The Treadstone Exile – Joshua Hood: Book Review

This gruesome, twisted, and turbo-charged book is a perfect read for fans of weaponized, hardcore, brutally gritty action thrillers. Joshua Hood knows exactly what fans of this genre want and delivers in spades. Sure, this isn’t a book for classic Ludlum fans, but it’s set in the same universe and is just as messed up. Adam Hayes, the hero, or more likely the antihero of Hood’s Treadstone series, is a damaged, recovering assassin, who’s more fun than Bourne in a darkly devious way. While he may not be as smart as the popular amnesiac assassin, he’s probably way more dangerous in his gun-toting badass fashion. 

 

   Adam Hayes is counting his days spent not killing anyone, much like a recovering alcoholic counting his days of sobriety, while on the run from his former masters at Treadstone after he killed a corrupt Senator at the end of the first book. But the streak doesn’t last long, as Hayes is thrust into chaos and mayhem in this twisted plot that’s not as simple as the first book. With a plot that’s got the Ludlum-esque brand of conspiracy, mystery, and twists on a large scale, it keeps the reader in the dark about what exactly is happening at a macro level for the most part, while the chaos on the side of our anti-hero is mostly about his own survival and his innate need to do the right thing in a series of unfortunate events leading to him being duped multiple times and coming out barely alive in a weaponized blaze of bloody glory. 

 

   The conspiracy within The Treadstone Exile involves a French tech billionaire, Andre Cabot, who’s made a lot of enemies in his thirst for power and is desperate to save whatever’s left of his grand plans. On the other side is Levi Shaw, the director of Treadstone, who’s taking a lot of heat from politicians and the CIA for his mismanagement of Treadstone super-assassin Adam Hayes. When Levi’s own life gets targeted on the streets of Washington D.C., he’s using all his cunning and connections to keep himself and Treadstone alive. On the African side, at the Ivory Coast, Cabot’s daughter gets kidnapped while she’s being transported by Hayes, which thrusts the former assassin into a conspiracy of power and wealth and a twisted family drama where nothing is what it seems. The plot is complicated and the twists aren’t predictable and the action soars in a gruesome, bullet-ridden, rampage where almost every character is in it for themselves, maybe except Hayes, whose good heart leaves him used like a puppet at times. 

 

   Unlike other fictional super assassins, Adam Hayes is a character who’s married and has a son, and tries his best to balance the different parts of his personality to get better and reunite with his family. This element of his character makes him stand out in the genre, but his twisted, psychotic, blood-thirsty killer personality designed at Treadstone is darkly awesome throughout the violent thrill ride. Hayes starts the story as a smuggler, using his piloting skills in the criminal underground to make a living that doesn’t involve killing, but ends up being a one-man army going on rampaging, amazingly orchestrated, highly weaponized, killing sprees on too many mercenaries, militants, assassins, and other scumbags. Though Hayes is far from an outright hero, he’s a sympathetic character who is too good at a high cost for himself and I couldn’t help but cheer for him while he mows down hostiles in a style that’s more badass than any movie in our era.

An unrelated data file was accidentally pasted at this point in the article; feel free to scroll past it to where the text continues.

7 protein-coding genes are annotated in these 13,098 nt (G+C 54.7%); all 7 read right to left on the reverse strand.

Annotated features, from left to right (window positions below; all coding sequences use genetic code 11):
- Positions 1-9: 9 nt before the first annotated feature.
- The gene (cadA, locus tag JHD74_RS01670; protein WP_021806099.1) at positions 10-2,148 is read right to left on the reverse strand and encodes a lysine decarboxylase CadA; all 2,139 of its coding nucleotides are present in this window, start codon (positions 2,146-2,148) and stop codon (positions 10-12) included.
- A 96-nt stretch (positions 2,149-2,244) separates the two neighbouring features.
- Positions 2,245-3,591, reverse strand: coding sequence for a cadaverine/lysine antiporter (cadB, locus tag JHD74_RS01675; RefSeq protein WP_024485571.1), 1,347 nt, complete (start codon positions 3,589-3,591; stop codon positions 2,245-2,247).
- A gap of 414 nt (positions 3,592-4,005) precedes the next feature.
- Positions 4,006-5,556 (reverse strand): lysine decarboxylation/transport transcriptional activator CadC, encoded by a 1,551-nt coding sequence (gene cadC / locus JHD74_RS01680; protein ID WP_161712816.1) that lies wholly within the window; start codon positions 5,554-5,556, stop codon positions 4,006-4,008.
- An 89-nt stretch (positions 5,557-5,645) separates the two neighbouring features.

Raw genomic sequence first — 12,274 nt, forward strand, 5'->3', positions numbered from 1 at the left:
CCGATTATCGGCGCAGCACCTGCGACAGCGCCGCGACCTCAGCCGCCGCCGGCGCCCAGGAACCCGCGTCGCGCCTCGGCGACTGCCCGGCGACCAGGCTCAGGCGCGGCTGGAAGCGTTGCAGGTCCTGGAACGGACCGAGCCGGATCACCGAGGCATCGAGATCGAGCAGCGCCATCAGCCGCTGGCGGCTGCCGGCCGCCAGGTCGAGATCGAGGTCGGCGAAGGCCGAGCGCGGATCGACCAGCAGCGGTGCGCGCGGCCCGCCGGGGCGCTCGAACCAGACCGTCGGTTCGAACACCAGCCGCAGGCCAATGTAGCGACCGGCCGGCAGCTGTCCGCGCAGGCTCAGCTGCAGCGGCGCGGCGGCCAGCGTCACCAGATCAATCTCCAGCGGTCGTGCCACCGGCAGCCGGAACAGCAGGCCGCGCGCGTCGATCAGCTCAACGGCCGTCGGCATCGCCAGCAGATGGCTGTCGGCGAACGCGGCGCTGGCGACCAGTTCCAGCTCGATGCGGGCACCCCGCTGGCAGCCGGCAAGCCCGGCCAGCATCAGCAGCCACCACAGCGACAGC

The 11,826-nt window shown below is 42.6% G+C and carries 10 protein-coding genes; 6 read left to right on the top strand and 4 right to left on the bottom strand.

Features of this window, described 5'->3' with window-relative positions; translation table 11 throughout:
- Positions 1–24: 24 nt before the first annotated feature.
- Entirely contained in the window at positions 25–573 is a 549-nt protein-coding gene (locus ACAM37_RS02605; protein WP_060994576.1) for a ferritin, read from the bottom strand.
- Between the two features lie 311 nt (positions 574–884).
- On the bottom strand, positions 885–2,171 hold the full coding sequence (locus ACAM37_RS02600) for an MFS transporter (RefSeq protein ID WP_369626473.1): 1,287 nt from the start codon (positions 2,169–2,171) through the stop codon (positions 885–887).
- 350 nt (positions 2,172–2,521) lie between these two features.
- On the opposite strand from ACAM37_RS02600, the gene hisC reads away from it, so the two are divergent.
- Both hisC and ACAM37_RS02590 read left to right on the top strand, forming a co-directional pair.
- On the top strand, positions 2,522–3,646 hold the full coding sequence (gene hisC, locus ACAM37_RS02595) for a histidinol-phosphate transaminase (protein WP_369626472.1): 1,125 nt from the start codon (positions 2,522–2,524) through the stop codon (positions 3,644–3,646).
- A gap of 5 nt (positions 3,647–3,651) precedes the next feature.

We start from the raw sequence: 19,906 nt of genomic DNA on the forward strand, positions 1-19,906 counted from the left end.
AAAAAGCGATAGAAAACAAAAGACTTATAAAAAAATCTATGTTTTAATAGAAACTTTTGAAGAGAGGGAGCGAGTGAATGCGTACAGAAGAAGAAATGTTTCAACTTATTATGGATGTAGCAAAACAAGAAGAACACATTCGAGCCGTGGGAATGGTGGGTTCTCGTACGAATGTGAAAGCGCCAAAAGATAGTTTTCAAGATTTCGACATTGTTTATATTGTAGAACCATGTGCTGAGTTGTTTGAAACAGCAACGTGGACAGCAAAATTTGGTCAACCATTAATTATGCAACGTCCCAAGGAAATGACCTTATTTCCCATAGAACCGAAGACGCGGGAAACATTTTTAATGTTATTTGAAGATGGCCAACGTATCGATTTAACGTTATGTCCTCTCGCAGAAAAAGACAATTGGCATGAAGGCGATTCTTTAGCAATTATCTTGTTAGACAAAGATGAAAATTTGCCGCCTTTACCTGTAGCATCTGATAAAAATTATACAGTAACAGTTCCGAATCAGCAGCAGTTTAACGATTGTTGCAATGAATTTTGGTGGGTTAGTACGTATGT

Hood’s writing style is sharp and loaded with memorable one-liners that are as badass as his twisted hero. There’s even a reference to The Gray Man series by Mark Greaney, but what comes immediately afterward in that scene is too dark and twisted in a diabolical way that perfectly displays the evil in Cabot. The dark comedy in this thriller is some of the best in this genre, as it’s brilliant, messed up, and too fun in a devious way. Obviously not for the faint-hearted, The Treadstone Exile is turbo murder at its finest, perfect for fans of old-fashioned men’s action thrillers, but set in the modern-day world. This book continues in setting up a larger story arc involving Levi Shaw and Adam Hayes, and that’s got me excited for the next book in the series, The Treadstone Transgression, which is set to release early in 2022. I liked how the book almost completely ignores the divisive real-world politics and sticks to telling the story about the fictional conspiracy and puts the action as its main priority. Like devouring a spicy taco with many cheesy toppings and not regretting the diarrhea that follows, action thrillers like these are good for the heart in an entertaining, escapist manner. Fans of rampaging, weaponized, fast and brutal, action thrillers will be glorying this series for years to come as it’s one of the best in this subgenre in recent times. 

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